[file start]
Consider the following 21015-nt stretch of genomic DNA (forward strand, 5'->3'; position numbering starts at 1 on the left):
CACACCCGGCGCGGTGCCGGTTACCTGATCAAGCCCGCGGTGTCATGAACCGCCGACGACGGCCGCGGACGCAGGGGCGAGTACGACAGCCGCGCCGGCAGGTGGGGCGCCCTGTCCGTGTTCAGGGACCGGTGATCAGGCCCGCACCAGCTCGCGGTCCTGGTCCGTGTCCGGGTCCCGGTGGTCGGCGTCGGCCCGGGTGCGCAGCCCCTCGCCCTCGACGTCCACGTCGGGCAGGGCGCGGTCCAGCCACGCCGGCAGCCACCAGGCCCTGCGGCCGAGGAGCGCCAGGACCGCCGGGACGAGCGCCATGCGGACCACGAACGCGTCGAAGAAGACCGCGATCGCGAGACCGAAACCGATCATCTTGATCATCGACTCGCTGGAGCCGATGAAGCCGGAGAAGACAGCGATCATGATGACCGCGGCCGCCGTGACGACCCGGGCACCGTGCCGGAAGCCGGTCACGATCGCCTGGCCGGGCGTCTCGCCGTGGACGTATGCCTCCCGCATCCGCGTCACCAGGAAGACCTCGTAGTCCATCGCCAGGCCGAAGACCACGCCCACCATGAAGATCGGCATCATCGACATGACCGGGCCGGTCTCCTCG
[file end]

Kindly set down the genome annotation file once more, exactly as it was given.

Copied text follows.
Consider the following 21015-nt stretch of genomic DNA (forward strand, 5'->3'; position numbering starts at 1 on the left):
CACACCCGGCGCGGTGCCGGTTACCTGATCAAGCCCGCGGTGTCATGAACCGCCGACGACGGCCGCGGACGCAGGGGCGAGTACGACAGCCGCGCCGGCAGGTGGGGCGCCCTGTCCGTGTTCAGGGACCGGTGATCAGGCCCGCACCAGCTCGCGGTCCTGGTCCGTGTCCGGGTCCCGGTGGTCGGCGTCGGCCCGGGTGCGCAGCCCCTCGCCCTCGACGTCCACGTCGGGCAGGGCGCGGTCCAGCCACGCCGGCAGCCACCAGGCCCTGCGGCCGAGGAGCGCCAGGACCGCCGGGACGAGCGCCATGCGGACCACGAACGCGTCGAAGAAGACCGCGATCGCGAGACCGAAACCGATCATCTTGATCATCGACTCGCTGGAGCCGATGAAGCCGGAGAAGACAGCGATCATGATGACCGCGGCCGCCGTGACGACCCGGGCACCGTGCCGGAAGCCGGTCACGATCGCCTGGCCGGGCGTCTCGCCGTGGACGTATGCCTCCCGCATCCGCGTCACCAGGAAGACCTCGTAGTCCATCGCCAGGCCGAAGACCACGCCCACCATGAAGATCGGCATCATCGACATGACCGGGCCGGTCTCCTCG